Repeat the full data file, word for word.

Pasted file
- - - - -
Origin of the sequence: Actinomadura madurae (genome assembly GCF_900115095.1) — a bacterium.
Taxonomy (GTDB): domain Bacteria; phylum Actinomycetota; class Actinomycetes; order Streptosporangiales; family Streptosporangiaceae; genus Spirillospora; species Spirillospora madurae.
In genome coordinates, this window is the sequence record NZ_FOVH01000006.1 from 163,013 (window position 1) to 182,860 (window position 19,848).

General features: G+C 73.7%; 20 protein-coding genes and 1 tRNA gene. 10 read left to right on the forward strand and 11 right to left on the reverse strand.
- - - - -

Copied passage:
Origin of the sequence: Actinomadura madurae (genome assembly GCF_900115095.1) — a bacterium.
Taxonomy (GTDB): domain Bacteria; phylum Actinomycetota; class Actinomycetes; order Streptosporangiales; family Streptosporangiaceae; genus Spirillospora; species Spirillospora madurae.
In genome coordinates, this window is the sequence record NZ_FOVH01000006.1 from 163,013 (window position 1) to 182,860 (window position 19,848).

General features: G+C 73.7%; 20 protein-coding genes and 1 tRNA gene. 10 read left to right on the forward strand and 11 right to left on the reverse strand.